Thursday, September 29, 2016

Grade One: Using Line Constructively/Tree Line Drawings



For their first lesson of the year, first graders revisited the element of Line and discussed how lines can be found everywhere in our world and that artists can use different kinds of lines to express their ideas more fully. Students examined and discussed several examples of line drawings by various artists, explaining how each artist used Line. Next, students were shown several paintings of trees done by different artists and explored how each tree was represented differently using various and often unexpected types of lines. Students were led to notice how using a particular type of line changes the way we expect a tree to look.


Finally, students were instructed to create a line drawing of their own choice. That said, everything in the picture had to be constructed from a variety of appropriate lines AND the subject had to include at least one tree. They were encouraged to think about how lines can be used to represent the many parts of a tree and different species of trees. Students were given artworks created by Asian artists which depicted different species of trees during different seasons to help them think about the many ways line can be used.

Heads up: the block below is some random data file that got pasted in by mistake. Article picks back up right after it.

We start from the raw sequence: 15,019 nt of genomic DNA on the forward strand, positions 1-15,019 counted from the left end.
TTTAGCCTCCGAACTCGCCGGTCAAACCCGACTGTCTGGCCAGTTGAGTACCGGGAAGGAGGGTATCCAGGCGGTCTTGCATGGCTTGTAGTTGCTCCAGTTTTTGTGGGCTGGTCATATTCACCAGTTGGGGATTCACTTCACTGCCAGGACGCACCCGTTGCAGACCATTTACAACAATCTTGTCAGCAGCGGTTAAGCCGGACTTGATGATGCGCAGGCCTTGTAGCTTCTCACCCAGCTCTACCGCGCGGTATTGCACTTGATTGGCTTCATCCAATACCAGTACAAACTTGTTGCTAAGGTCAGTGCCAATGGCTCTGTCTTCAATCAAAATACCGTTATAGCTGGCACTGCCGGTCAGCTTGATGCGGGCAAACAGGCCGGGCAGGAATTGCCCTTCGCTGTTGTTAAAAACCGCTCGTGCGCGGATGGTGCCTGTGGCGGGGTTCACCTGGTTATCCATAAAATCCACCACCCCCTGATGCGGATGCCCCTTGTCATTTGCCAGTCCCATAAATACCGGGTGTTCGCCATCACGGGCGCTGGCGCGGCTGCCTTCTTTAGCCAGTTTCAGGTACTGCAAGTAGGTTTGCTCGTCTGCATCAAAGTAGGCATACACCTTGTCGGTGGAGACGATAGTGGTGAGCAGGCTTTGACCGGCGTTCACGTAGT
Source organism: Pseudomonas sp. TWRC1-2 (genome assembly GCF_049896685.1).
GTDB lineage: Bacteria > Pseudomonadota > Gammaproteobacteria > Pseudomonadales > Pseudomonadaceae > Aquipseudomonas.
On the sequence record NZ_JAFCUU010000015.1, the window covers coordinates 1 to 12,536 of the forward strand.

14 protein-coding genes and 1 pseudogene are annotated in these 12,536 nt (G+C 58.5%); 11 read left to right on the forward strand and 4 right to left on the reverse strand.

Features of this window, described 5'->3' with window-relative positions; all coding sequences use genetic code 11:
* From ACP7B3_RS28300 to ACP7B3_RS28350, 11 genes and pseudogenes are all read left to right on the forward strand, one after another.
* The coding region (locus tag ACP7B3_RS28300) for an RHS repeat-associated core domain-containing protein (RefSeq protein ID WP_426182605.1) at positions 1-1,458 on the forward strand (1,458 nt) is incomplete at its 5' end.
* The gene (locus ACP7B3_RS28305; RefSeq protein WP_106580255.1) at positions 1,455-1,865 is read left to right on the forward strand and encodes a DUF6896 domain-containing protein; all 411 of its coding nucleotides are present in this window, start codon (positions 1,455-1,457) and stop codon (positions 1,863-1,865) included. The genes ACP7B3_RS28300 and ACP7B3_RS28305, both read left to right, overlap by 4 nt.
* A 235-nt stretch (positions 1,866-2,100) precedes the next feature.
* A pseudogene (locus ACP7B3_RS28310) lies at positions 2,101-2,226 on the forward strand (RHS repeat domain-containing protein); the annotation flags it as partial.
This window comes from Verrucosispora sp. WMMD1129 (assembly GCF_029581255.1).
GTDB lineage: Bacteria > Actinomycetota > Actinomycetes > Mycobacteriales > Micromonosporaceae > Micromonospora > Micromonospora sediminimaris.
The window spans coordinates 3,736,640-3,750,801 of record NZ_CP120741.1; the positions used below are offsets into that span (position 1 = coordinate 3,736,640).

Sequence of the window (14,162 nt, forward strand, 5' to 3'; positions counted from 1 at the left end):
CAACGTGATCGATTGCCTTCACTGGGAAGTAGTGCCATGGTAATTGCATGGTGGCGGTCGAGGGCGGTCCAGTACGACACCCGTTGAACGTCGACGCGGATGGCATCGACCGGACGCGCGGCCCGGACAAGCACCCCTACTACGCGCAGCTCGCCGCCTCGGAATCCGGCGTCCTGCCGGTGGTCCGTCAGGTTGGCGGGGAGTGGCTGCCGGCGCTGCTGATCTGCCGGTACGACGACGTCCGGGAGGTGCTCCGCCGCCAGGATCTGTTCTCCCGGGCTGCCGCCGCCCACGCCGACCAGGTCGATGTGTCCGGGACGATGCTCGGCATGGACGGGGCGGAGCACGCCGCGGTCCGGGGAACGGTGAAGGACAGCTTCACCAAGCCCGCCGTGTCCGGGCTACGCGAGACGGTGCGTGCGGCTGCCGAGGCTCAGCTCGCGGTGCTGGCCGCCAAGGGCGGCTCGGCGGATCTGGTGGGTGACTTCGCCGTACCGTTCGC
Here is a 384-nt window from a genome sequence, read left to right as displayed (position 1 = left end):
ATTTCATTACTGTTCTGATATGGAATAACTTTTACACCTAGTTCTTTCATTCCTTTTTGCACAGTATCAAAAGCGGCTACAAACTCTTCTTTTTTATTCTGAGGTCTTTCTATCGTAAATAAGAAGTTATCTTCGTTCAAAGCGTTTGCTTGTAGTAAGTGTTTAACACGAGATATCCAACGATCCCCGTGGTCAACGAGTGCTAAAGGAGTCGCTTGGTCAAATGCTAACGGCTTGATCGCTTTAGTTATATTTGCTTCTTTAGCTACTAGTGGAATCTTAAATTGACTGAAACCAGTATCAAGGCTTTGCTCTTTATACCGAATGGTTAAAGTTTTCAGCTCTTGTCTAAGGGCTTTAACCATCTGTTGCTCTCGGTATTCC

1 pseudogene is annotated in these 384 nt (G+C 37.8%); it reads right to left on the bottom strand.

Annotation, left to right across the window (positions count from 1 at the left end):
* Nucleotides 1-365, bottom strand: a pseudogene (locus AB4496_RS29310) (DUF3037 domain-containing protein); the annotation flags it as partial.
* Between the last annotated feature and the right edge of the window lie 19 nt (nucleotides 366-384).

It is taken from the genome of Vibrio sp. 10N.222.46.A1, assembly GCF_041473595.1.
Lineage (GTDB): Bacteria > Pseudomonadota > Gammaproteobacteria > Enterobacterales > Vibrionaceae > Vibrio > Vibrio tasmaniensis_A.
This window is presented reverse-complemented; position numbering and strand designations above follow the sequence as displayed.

Observational Drawing: Still Life/Grade Five



This month's observational drawing activity for second, third, fourth and fifth graders consisted of a still life composed of many different types of objects and textures. Each grade approached the still life differently, using different skills or fresh approaches to a revisited subject.

Grade five students have had lots of experience drawing from observation while in previous grades.  This particular technique focused on seeing and planning spacial relationships while revisiting a familiar subject they have drawn previously. Students were led through the steps of focusing solely on achieving a simple, outline shape of several objects from the arrangement. Large, geometric shapes were then superimposed over their drawing, which divided and created even more shapes and activating the empty negative space surrounding the objects. They were then instructed to color in each shape with a different color, limiting their selection to five.







Observational Drawing: Still Life/Grade Four


This month's observational drawing activity for second, third, fourth and fifth graders consisted of a still life composed of many different types of objects and textures. Each grade approached the still life differently, using different skills or fresh approaches to a revisited subject.